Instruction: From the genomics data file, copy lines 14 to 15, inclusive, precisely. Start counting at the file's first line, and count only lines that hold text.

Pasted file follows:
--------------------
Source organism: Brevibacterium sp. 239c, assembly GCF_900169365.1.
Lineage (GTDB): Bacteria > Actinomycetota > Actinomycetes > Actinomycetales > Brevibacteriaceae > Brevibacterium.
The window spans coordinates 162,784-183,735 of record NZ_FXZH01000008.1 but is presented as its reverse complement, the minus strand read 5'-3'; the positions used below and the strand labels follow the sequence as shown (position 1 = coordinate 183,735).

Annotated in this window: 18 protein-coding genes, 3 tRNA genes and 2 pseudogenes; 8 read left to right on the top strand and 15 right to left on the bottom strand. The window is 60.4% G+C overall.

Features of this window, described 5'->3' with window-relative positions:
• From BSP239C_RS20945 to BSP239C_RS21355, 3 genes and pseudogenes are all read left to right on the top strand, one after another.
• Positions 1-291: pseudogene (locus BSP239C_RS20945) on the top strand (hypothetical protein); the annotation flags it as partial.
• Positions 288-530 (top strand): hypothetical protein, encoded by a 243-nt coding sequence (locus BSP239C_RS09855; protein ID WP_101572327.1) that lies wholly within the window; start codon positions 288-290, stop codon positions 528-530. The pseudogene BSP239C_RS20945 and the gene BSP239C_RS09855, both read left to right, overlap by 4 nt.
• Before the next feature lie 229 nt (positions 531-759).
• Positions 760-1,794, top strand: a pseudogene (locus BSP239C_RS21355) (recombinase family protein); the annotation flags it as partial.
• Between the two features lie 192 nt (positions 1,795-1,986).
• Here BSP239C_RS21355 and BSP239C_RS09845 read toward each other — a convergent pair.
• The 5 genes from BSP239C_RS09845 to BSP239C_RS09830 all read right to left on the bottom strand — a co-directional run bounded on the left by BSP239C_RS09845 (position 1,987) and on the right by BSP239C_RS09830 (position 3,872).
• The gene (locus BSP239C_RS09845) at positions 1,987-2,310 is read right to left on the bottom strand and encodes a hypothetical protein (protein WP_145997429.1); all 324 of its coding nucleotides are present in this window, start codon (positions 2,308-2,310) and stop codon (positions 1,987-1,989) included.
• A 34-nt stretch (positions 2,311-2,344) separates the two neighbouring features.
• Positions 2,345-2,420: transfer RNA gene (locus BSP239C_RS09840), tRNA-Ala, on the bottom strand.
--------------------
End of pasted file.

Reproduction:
• The gene (locus BSP239C_RS09845) at positions 1,987-2,310 is read right to left on the bottom strand and encodes a hypothetical protein (protein WP_145997429.1); all 324 of its coding nucleotides are present in this window, start codon (positions 2,308-2,310) and stop codon (positions 1,987-1,989) included.
• A 34-nt stretch (positions 2,311-2,344) separates the two neighbouring features.